The Sari is not an attire. It’s a symbol of elegance and grace. Given the variety, history and skill of the weavers in India, ‘the Sari’ has never been seen as only an attire, but a work of art which can be embraced by anyone who appreciates it. One such person is Himanshu. Often referred to as the ‘Saree man’ he is an artist at heart and is exceptionally inspiring. His taste in drapes is spectacular and his style of draping is enviable! Elegant and magnificent, Himanshu is one interesting person to speak to!
Himanshu’s Love for Saris:
It started on a whim. I was curating art shows and I slowly started experimenting with Saris within the art circle. Very soon, I fell in love with the sari universe. In 2014 I decided to formalize my love for saris. Apart from owning ‘Red Earth,’ I also curate saris from different parts of India.
Love for Handwoven saris:
I consider handwoven saris to be a work of art. The unevenness of the weave, the perforations, and the feel of the fabric is what attracts me to it.
I started collecting saris for personal use. I mostly prefer wearing handwoven saris, but sometimes if I really like a pattern in a powerloom sari, which we might not get in the former, I pick it up. I call them ‘Power loom beauties.’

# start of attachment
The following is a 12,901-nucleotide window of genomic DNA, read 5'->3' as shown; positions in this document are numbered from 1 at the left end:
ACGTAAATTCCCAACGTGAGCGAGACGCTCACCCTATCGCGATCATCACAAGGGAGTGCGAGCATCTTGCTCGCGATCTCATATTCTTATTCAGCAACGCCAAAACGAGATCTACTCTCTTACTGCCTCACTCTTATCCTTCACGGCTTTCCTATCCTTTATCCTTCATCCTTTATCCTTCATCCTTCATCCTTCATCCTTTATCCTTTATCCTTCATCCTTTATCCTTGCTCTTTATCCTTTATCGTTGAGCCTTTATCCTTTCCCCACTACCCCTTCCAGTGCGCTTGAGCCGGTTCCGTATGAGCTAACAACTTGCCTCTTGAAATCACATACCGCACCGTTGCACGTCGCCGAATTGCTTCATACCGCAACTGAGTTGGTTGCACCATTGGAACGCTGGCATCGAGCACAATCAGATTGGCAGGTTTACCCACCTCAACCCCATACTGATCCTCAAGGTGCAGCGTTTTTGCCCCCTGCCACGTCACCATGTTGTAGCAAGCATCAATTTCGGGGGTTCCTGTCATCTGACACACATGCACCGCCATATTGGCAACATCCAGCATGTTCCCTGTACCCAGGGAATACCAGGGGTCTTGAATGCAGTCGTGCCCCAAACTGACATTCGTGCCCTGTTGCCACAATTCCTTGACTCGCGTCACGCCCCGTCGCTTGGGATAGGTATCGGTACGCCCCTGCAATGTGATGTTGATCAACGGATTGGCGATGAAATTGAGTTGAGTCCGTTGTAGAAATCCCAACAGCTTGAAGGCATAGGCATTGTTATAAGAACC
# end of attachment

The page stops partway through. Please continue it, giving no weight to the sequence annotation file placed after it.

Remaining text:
Even while curating, my preference is predominantly for those that are handwoven. My taste is spontaneous and intuitive. But I don’t necessarily rule out non-handloom weaves. If it’s very interesting, unique and something rare to come by with respect to pattern or design, I might consider it.
Personal favorite style of draping:
I don’t follow a particular framework of draping a sari. I play around with it and internalize the drape, suiting my mood. I often wear saris with shirts and sometimes with blouses. I keep it as flexible as possible and that is the best part of it. It’s versatility lies in the different ways in which you can drape it.
I have a few Kanjivarams in my collection. What I love about Kanjivarams though is how well they drape. The silk is well-bodied and falls really well! But apart from Kanjivarams I also like silk and cotton dhotis from Tamil Nadu. I like the weaving style
Thoughts on the future of handwoven saris:
The world is moving towards instant fashion. But to drape a sari, you need to put together a blouse, in-skirt and the right kind of accessories. It takes time. The process of putting together a sari and draping it is an art. It’s becoming fashionable to say we don’t wear saris. But nothing can replace the joy of draping saris. These are little eccentricities that brings out the artist in everyone.
Handwoven saris are becoming a luxury and hence are not available to everyone.Given the shrinking weaving communities and the increase in demand for handwoven saris, the price has only been driven up. They can never go off the market but because of the price, it will not be affordable for everyone. This is what I see happening in the near future.